The purple dust of twilight has stolen, for the final time, across the Stardust lounge, where big-name music groups long ago entertained revelers drawn to Charles County's gambling-fueled nightlife scene.
A crew from Union Dismantling and Salvage Inc., of Upper Marlboro, has begun taking down the Stardust, about two miles south of the county's northern border on U.S. Route 301. The process should take several weeks.
The Stardust was among the venues, many of them now disappeared, that prospered between the late 1940s and 1968, when Charles County and the rest of Southern Maryland had the only legal slot machines east of Las Vegas.
In recent years other icons of that gambling era have given way to the retail trade that now dominates Waldorf, with the Martha Washington Motel and the Heidelberg Motel among those disappearing.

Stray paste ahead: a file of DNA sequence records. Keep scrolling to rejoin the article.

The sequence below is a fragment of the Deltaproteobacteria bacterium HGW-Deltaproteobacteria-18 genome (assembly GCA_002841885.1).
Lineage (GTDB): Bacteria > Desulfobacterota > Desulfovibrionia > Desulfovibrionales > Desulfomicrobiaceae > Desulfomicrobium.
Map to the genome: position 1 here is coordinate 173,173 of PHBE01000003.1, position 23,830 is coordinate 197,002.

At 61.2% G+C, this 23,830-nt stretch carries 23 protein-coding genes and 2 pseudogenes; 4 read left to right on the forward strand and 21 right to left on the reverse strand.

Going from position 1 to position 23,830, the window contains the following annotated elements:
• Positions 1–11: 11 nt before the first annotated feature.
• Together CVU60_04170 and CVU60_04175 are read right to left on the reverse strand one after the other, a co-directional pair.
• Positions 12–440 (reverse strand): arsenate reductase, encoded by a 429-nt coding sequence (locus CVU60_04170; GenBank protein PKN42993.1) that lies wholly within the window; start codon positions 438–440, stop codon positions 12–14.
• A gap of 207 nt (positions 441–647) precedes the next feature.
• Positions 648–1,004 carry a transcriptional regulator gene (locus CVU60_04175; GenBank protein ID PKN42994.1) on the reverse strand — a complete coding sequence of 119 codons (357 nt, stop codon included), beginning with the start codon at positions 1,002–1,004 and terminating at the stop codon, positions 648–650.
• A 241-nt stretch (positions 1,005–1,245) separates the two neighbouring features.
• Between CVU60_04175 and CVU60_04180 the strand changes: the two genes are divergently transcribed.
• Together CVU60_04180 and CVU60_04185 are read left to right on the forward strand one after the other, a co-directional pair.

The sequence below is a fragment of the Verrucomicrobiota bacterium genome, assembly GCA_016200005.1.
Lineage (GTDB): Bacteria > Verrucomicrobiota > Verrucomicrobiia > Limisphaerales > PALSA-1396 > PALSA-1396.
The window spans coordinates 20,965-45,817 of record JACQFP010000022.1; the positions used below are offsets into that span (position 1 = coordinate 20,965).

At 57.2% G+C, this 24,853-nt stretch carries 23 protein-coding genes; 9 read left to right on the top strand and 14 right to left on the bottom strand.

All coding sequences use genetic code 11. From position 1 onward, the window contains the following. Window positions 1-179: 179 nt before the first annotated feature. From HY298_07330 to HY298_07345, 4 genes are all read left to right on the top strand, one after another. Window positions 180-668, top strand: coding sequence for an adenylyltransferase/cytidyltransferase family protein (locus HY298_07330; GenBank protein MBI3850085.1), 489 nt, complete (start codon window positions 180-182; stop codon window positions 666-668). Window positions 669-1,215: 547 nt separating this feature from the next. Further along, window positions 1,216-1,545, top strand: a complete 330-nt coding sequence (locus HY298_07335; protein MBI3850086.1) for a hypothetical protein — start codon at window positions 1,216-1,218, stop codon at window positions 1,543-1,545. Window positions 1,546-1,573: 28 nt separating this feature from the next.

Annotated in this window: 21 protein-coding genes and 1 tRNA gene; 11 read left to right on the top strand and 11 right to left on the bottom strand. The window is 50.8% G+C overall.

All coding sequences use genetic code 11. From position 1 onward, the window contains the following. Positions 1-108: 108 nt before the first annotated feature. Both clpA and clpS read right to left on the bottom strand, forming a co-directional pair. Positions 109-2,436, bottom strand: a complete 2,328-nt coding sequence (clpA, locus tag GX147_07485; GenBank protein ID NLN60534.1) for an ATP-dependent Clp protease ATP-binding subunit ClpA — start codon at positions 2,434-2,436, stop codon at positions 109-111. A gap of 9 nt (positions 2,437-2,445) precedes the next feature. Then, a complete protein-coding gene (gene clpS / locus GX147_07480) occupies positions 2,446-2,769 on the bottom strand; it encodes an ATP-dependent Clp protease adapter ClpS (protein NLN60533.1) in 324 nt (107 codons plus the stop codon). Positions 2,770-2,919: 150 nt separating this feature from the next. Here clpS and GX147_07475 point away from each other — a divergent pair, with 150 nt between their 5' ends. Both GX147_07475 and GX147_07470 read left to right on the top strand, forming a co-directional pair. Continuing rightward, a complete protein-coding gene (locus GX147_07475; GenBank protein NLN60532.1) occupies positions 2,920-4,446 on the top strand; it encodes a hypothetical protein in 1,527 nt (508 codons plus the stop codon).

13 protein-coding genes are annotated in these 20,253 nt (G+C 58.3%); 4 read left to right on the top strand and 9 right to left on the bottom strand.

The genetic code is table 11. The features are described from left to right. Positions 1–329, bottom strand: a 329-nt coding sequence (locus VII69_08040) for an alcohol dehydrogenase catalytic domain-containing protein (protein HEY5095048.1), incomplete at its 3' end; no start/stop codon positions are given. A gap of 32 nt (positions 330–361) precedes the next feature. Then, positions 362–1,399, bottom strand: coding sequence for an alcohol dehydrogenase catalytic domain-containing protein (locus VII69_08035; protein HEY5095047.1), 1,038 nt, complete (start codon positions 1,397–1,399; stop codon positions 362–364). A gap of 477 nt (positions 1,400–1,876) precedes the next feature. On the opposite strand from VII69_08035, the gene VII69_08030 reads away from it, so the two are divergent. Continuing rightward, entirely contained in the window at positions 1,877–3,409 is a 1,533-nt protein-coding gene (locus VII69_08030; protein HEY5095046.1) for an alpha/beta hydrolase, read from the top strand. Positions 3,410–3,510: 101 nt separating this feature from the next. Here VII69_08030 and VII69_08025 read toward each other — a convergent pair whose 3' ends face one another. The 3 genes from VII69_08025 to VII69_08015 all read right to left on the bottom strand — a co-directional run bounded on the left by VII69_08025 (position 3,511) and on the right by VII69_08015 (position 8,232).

The Stardust now joins their ranks. In the 1950s it drew big-name acts, including the Tommy Dorsey band, said Rick Hamilton, a Waldorf real estate agent who arranged for the demolition at the behest of the building's owners.
After state lawmakers outlawed slot machines, the Stardust closed and fell into disrepair. Last fall, county commissioners, calling the Stardust an eyesore, voted to make it easier for county officials to order a building to be razed.
Those powers were not necessary in this case. The owners agreed to pull the old building down, Hamilton said. He said they hope to sell the 102-acre property, which includes 43 acres of commercially zoned land.
The Stardust motel building, which now serves as subsidized housing, will remain unaffected by the current demolition, Hamilton said.
CAPTION: A demolition worker tears down the old Stardust lounge to make way for an eventual sale of the 102-acre property on Route 301.